We live in a country that believes power is best exercised by a herd and not a shepherd. So for reporters to learn how government works, they must be good at seeing and reporting on collaboration. Here’s how to do that and, along the way, discover what makes some governments succeed.
A new book offers the remarkable history of America’s most enduring local volunteer institution, the chamber of commerce.
In an age of collaboration, a key leadership skill is asking others to do things, and getting them to do these things . . . again and again. Here’s how to ask effectively.
If collaboration is such a good thing in localities, why don’t more governments work together? Because most leaders don’t know how to create the conditions for collaboration. Here, then, is the introductory course.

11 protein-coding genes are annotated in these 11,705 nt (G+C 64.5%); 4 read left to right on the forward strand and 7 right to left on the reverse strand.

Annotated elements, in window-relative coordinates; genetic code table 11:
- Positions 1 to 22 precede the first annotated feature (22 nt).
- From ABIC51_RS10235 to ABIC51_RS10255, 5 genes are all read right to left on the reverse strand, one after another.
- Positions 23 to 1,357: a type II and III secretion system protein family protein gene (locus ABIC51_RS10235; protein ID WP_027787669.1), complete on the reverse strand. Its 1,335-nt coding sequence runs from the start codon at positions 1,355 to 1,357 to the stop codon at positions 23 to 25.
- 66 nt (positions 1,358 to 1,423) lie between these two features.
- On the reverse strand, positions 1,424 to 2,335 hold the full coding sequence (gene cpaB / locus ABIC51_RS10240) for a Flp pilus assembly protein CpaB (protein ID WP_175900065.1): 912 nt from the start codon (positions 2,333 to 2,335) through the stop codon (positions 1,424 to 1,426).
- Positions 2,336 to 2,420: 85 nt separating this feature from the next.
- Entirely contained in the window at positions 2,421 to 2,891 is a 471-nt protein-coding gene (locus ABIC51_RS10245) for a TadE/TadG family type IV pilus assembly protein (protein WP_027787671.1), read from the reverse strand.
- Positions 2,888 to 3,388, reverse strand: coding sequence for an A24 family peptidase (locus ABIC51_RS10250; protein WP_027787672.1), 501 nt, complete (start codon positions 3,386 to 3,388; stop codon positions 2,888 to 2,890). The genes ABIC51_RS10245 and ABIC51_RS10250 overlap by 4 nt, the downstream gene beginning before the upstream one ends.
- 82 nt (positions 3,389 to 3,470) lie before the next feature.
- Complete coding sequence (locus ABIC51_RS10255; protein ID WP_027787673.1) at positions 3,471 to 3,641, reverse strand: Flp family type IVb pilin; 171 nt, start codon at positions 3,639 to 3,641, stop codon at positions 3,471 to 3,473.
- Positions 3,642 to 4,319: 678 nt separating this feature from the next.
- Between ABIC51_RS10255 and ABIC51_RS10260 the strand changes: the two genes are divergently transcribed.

Most local officials have it wrong about citizen engagement. The point isn’t to hear what the citizens think about issues before the government. It’s about something deeper: understanding citizens’ long-term interests and desires. If done right, it can then lead to a second important goal: Recruiting citizens in taking on a community’s greatest problems and opportunities.